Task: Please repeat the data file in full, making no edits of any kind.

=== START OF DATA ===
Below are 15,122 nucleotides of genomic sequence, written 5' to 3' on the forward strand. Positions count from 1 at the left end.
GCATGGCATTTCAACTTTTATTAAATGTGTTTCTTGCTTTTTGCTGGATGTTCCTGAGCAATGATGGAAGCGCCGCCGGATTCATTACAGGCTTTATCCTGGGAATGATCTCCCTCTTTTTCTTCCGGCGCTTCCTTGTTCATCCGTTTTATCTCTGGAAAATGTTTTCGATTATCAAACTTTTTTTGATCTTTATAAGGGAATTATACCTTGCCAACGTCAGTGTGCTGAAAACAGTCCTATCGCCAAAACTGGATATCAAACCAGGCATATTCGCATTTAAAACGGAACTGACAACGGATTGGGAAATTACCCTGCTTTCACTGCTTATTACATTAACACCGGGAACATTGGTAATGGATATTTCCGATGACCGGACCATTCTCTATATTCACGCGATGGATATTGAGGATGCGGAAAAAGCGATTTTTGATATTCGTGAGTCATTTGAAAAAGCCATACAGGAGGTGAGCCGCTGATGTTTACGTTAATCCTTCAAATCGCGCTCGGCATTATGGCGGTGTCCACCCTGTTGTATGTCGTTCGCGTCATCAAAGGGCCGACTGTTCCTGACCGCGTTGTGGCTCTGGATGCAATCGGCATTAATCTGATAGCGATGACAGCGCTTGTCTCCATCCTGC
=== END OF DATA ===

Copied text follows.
Below are 15,122 nucleotides of genomic sequence, written 5' to 3' on the forward strand. Positions count from 1 at the left end.
GCATGGCATTTCAACTTTTATTAAATGTGTTTCTTGCTTTTTGCTGGATGTTCCTGAGCAATGATGGAAGCGCCGCCGGATTCATTACAGGCTTTATCCTGGGAATGATCTCCCTCTTTTTCTTCCGGCGCTTCCTTGTTCATCCGTTTTATCTCTGGAAAATGTTTTCGATTATCAAACTTTTTTTGATCTTTATAAGGGAATTATACCTTGCCAACGTCAGTGTGCTGAAAACAGTCCTATCGCCAAAACTGGATATCAAACCAGGCATATTCGCATTTAAAACGGAACTGACAACGGATTGGGAAATTACCCTGCTTTCACTGCTTATTACATTAACACCGGGAACATTGGTAATGGATATTTCCGATGACCGGACCATTCTCTATATTCACGCGATGGATATTGAGGATGCGGAAAAAGCGATTTTTGATATTCGTGAGTCATTTGAAAAAGCCATACAGGAGGTGAGCCGCTGATGTTTACGTTAATCCTTCAAATCGCGCTCGGCATTATGGCGGTGTCCACCCTGTTGTATGTCGTTCGCGTCATCAAAGGGCCGACTGTTCCTGACCGCGTTGTGGCTCTGGATGCAATCGGCATTAATCTGATAGCGATGACAGCGCTTGTCTCCATCCTGC